In addition to a ten-year ban on plastic bags and packaging, residents also participate in a monthly community cleanup event called Umuganda. Umuganda, which means “coming together for a common purpose,” was introduced to Rwandan culture in 1998 and entails anything from restoring marshes and forests to constructing clinics and schools. The last Saturday of every month is when visitors and expats are invited to roll up their sleeves and help out, even though Umuganda is required for Rwandan citizens 18 to 35 years old.

You’ll find some of the best coffee in the world here.

High in the highlands is where great coffee is known to flourish. You can find some of the best coffee in the world here, mostly of the bourbon variety, an incredibly buttery, full-bodied liquid gold, thanks to Rwanda’s high altitude and tropical climate. Additionally, Rwanda’s expanding coffee fields are a sight to behold. As far as the eye can see, green hills are covered in glossy leaves that contrast beautifully with the glistening lakes and cloud forests.

The bar for sustainable eco-tourism is set high.

Rwanda has made a conscious effort to promote exclusive, low-footprint travel that supports local communities and the environment, taking inspiration from places like Bhutan and Botswana. One of our favorite eco-lodges is Singita Kwitonda Lodge, which prioritizes sustainability, forestry projects, and wildlife conservation. The resort is vital to the preservation of natural areas and critically endangered species. Rwanda is a leader in eco-conscious travel, with a large number of its resorts following the Bioregional’s One Planet Living Sustainability Framework.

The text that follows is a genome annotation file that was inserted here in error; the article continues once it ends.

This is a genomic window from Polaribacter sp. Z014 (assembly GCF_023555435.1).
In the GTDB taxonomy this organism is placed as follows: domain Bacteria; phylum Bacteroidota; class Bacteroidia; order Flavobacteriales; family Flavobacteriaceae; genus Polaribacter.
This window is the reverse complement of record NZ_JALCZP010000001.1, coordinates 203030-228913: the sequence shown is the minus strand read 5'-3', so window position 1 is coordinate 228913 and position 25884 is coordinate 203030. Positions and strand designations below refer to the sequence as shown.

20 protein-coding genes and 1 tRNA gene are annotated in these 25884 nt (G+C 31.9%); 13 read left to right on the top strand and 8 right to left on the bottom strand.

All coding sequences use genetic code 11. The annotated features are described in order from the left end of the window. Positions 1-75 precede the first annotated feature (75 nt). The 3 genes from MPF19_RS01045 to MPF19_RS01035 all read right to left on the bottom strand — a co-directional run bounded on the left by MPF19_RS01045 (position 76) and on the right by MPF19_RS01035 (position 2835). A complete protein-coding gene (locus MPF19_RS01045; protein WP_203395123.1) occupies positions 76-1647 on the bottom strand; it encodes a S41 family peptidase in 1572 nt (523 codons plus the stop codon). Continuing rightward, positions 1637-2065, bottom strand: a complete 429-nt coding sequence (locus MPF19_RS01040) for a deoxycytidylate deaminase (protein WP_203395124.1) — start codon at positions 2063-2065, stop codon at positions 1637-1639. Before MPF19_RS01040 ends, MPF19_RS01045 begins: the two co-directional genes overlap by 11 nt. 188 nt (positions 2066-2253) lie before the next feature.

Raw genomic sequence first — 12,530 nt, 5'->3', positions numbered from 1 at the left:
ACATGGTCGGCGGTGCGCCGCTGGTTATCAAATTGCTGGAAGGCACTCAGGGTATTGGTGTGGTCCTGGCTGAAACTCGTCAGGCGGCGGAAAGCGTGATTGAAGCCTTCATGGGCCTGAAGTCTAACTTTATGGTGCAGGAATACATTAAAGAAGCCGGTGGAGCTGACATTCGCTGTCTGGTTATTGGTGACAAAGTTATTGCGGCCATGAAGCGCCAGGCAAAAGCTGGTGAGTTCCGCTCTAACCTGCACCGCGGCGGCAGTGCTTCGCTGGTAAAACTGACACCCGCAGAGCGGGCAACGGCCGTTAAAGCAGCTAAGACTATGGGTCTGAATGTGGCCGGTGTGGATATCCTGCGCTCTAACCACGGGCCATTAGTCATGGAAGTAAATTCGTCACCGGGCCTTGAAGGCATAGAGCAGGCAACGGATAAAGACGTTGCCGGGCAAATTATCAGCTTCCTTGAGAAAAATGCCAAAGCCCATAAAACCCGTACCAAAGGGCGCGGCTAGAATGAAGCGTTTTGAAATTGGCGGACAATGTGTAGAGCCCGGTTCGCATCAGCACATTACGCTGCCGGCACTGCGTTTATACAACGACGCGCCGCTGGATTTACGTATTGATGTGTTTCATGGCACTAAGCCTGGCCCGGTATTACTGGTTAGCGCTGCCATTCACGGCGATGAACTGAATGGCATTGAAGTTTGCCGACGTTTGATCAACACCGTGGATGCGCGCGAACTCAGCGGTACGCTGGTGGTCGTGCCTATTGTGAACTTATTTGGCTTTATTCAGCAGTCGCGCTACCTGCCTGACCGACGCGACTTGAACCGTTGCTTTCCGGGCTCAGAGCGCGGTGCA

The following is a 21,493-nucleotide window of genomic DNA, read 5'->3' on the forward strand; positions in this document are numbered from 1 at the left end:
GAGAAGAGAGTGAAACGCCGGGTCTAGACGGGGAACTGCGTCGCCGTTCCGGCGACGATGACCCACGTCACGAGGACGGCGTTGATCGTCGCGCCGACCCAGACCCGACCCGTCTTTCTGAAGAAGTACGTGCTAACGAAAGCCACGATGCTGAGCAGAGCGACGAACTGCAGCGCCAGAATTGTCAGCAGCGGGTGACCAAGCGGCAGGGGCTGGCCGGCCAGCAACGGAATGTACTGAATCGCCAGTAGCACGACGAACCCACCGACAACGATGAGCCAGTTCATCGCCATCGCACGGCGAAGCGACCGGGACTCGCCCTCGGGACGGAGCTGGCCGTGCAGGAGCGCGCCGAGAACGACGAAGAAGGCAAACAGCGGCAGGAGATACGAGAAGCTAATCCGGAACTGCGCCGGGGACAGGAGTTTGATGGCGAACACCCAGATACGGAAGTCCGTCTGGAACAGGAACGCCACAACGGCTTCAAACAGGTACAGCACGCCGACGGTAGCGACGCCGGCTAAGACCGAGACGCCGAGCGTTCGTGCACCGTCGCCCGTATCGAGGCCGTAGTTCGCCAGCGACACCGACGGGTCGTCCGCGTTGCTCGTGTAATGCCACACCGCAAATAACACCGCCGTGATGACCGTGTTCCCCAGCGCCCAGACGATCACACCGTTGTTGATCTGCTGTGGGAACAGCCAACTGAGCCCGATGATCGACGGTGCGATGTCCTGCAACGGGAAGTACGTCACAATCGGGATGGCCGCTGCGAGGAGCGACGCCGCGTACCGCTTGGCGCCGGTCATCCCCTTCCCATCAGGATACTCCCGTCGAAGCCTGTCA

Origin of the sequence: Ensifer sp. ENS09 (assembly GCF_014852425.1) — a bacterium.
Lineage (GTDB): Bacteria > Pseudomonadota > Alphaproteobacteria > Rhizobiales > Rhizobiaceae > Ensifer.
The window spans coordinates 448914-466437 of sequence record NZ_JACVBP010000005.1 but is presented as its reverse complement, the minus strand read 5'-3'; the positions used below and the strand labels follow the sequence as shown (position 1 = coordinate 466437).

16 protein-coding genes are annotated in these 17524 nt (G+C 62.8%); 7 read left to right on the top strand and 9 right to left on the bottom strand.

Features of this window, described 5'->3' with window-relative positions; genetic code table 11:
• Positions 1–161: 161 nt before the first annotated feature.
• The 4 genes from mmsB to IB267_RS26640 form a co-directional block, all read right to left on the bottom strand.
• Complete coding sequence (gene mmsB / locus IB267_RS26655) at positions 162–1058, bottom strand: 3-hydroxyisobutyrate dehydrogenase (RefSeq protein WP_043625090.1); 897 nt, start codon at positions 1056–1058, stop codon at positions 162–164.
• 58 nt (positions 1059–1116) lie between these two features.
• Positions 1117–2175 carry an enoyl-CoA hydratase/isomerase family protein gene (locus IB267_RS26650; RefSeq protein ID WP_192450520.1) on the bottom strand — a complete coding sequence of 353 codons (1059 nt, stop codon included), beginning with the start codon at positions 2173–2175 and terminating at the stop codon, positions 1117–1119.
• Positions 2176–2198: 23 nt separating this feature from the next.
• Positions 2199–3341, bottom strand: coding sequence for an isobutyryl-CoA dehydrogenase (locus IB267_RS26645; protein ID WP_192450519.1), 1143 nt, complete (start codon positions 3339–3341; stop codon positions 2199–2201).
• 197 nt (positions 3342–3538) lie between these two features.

Rwanda will become the first African nation to host the Road World Championships.

The International Cycling Union has announced that Kigali, Rwanda, will host the 2025 Road World Championships, a first for Africa. The competition for the bid was close between Rwanda and Morocco. It’s no surprise that Rwanda has recently become a popular destination for cyclists given the tremendous variety of breathtaking panoramas, difficult ascents, and exhilarating descents. The nation has a long history of hosting the Tour du Rwanda, where tens of thousands of spectators show up to support cyclists from the country and its neighbors. The 2025 Road World Championships are expected to rank among the most eagerly awaited sporting occasions in Rwandan cycling history, riding the wave of the Tour’s cult following.

It’s very safe.

One of the safest nations in the world is without doubt Rwanda. The Democratic Republic of the Congo is Rwanda’s next-door neighbor, which has caused it to drop in the rankings, although 83 percent of its inhabitants say they feel comfortable traveling alone at night. The African continent’s capital, Kigali, is still considered to be the safest, making it a popular choice for lone travelers.


Beautiful Rwanda has many undiscovered beauties for travelers to find. There are many things that make Rwanda a wonderful country, like its cleanliness, a strong dedication to gender equality, great coffee types, car-free days, and motivational movies. Plan a trip as soon as you have the opportunity if you want to discover more fascinating facts about Rwanda and everything that it has to offer. There is no better way to learn about a country than to go visit it.